Many organizations that have supported St V in the past are either no longer doing this or have reduced their contribution to rice only. The school still has to buy beans, oil, etc. Pere Sadoni named at least six different orgs he has been in contact with. Specific figures were not discussed, however I assume they have not changed from the $6000 per month required last school year to feed the children.

Pere Sadoni lowered the dorm's age limit to 14 years. Older children can no longer board at the school (this does not apply to the orphans, about 28 total orphans). They have 23 new boarders, for a total of 51 residents.

Haiti has new minimum wage laws. 225 Gdes (approx $4 US) for one day, 8 hours. If you fire an employee, they go to the Dept of Social Affairs and report what you were paying them. You must make up the deficit for the last 4-5 years between what you were paying them and what the law requires. Then an investigator comes to make sure your institution can pay min wage for each employee. If not, they shut you down.

Currently St. V teachers make less than min wage (<$100 per month). There are 51 teachers. Each classroom has two teachers including one teacher for the deaf or blind students. Plus there are all the cooks, cleaners, other support staff. Much discussion at the conference about budgets, deficits, and how to bring St. V into compliance with the law.

There is land available in Santo, near the airport, which we hope to purchase using part of the generous donation by Dr. Mary White from Manhattan. Currently negotiations involve Bishop Duracin and the Episcopal Church Central Office in New York. This is 7-8 acres of FLAT land, with a 3500 sq ft house all on one level. Could be turned into dorms. Ideal site, per Tom Landry, who is an architect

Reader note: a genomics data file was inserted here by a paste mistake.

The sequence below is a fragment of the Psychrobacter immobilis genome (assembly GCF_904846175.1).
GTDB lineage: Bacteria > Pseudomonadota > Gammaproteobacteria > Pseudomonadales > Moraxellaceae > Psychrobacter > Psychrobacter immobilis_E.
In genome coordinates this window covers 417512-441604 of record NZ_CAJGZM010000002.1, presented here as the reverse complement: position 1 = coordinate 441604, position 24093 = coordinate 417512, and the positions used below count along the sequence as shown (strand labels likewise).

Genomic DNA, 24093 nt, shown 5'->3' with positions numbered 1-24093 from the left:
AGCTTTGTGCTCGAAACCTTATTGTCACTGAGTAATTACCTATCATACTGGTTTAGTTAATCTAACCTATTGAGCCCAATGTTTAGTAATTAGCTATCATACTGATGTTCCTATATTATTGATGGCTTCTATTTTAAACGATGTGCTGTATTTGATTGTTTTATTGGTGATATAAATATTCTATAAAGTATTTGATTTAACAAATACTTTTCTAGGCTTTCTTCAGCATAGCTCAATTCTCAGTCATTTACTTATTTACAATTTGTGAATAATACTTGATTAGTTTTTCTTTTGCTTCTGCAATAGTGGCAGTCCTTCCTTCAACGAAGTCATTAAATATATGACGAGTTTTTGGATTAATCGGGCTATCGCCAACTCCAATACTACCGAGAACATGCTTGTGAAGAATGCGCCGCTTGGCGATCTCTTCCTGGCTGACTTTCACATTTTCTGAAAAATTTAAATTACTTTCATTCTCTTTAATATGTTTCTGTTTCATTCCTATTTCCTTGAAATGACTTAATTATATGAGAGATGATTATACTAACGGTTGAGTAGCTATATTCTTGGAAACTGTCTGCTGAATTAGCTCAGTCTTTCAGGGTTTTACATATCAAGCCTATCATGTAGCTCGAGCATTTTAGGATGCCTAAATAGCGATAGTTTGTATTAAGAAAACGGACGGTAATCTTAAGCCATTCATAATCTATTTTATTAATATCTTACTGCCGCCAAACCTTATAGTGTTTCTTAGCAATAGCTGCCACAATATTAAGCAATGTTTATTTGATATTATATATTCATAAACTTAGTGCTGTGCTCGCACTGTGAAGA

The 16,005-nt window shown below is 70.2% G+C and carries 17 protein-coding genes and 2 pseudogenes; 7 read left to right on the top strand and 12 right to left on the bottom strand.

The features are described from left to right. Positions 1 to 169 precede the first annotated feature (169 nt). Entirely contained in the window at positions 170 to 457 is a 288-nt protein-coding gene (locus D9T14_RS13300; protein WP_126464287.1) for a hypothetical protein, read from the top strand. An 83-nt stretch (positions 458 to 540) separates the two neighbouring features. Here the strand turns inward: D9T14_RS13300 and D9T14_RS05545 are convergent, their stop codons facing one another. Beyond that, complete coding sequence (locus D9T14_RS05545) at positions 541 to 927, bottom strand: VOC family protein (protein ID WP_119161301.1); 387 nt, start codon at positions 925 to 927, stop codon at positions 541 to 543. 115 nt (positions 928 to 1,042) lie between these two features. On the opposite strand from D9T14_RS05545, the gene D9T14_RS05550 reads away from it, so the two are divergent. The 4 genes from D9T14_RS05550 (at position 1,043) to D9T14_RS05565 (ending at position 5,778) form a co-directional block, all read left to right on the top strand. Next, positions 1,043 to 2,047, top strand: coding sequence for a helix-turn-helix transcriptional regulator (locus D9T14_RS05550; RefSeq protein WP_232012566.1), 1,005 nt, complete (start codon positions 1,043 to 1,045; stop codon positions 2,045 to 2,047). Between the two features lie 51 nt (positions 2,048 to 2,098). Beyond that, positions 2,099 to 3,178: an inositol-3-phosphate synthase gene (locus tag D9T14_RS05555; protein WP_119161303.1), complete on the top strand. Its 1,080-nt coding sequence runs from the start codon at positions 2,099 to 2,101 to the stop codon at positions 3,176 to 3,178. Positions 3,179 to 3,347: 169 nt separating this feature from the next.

IF this land is purchased by First Quarter 2015, construction can begin but realistically not ready for school to open in Sept 2015. Maybe the residents could be moved into the existing house?
Temporary classrooms can be built on SITE 1 for about $50,000 US. There is apparently transportation provided by Haitian gov't for other disabled kids to go to school in Montfort (the other deaf school I mentioned) so this may be option for our students as well, since the new land is near Montfort. Also discussion about shared services between the two schools.

At the end of his presentation, Pere Sadoni thanked all of us for our work to support St. Vincent's. He said we are following God's commission to "support the weak". And we are doing just that. He reminded us that Sister Joan's original goal was "no integration without education". And that 4.6% of handicapped persons in Haiti don't get regular meals

After his presentation we broke into 3 small groups including 
I. Medical/prosthetics shop/PT/OT/hearing testing/speech therapy. 
II. education III. admin/ budget.

Each small group discussed assets/needs/solutions

I. In brief, the Medical Group agreed to a goal of establishing a COMMON MEDICAL RECORD to be used by all involved with the care of the students, including PT/OT, hearing evals, other disabilities, and general medical care. There is already a National Database in Haiti for persons with disabilities, and a secretary at St. V who can access these records online and print out forms for each provider to use. We hope to expand this. Team Canada visits St. V twice/year, tests the kids for hearing and provides hearing aids. Their next trip is mid October and will overlap with the CBU nurses and Dr. Trzynka in first week of November. Next steps toward communication and collaboration can begin, and creation of a common medical record.

II. Education Group discussed teacher training (now required by Haitian gov't) and food production at the school thru technology provided by 100 Gardens. Check out their website. They farm tilapia and use the effluent to grow vegetables. Very efficient. Opportunities for curriculum development, business models, trade skills, etc. not to mention feeding the kids and possibly turning a profit.